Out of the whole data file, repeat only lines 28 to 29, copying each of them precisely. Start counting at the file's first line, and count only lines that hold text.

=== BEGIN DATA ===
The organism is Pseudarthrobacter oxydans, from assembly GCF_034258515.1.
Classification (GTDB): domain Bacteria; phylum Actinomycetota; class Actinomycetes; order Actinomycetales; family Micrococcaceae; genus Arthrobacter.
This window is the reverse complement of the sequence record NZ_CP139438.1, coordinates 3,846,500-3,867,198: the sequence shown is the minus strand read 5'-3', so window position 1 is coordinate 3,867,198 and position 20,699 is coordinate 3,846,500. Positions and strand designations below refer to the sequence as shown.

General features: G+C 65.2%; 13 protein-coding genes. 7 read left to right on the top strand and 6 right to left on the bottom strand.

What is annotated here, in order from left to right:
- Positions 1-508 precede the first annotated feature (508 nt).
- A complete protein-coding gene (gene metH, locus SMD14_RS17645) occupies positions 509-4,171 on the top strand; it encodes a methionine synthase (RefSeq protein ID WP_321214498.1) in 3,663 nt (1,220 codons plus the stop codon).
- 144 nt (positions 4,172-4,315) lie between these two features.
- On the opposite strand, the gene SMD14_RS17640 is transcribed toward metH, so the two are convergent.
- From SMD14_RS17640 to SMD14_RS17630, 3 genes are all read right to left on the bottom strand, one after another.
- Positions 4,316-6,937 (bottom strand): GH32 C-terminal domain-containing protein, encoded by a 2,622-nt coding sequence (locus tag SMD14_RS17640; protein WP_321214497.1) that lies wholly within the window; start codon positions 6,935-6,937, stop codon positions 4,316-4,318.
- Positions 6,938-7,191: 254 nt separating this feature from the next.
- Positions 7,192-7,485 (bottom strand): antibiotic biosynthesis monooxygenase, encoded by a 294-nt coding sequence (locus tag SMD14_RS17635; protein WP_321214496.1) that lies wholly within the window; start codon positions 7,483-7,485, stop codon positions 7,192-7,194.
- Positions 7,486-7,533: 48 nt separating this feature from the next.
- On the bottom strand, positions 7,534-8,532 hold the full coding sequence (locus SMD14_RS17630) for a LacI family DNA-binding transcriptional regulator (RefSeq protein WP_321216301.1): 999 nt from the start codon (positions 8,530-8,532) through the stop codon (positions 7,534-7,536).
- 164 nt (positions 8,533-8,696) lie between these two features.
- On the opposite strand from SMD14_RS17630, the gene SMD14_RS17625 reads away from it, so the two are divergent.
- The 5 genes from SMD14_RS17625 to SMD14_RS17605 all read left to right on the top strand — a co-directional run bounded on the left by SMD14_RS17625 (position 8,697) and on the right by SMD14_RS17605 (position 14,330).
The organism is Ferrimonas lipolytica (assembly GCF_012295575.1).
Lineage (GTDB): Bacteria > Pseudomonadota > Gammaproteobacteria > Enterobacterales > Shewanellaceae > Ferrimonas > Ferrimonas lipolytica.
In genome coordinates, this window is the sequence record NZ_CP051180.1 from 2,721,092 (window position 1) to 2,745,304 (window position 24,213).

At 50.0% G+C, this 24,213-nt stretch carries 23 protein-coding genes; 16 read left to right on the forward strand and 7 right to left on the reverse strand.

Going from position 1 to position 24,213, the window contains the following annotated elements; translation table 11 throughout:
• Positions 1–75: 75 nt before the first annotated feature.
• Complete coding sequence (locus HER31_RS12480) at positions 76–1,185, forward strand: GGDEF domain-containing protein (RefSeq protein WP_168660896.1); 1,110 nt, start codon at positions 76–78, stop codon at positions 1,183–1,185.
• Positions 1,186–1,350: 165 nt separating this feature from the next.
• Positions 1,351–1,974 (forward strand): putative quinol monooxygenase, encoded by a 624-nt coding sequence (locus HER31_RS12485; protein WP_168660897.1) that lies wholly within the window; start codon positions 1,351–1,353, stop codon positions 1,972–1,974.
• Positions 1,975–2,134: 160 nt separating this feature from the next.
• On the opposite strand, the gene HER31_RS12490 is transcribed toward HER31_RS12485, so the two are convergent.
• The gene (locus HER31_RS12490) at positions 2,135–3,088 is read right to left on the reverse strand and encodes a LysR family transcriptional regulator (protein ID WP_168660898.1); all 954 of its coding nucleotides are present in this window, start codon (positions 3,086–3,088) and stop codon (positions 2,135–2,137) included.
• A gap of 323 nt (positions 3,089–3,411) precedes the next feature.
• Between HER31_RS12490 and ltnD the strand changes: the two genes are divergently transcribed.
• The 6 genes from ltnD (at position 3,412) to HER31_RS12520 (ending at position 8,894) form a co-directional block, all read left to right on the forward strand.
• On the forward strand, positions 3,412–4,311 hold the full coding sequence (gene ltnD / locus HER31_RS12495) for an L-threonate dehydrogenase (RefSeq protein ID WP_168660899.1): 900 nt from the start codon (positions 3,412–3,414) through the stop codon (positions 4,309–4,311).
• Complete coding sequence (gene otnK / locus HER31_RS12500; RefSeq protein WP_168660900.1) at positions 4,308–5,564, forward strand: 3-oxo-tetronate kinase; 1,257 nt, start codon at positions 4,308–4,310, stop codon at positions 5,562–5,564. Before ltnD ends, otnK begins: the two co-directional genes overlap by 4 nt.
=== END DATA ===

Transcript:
• Positions 1,975–2,134: 160 nt separating this feature from the next.
• On the opposite strand, the gene HER31_RS12490 is transcribed toward HER31_RS12485, so the two are convergent.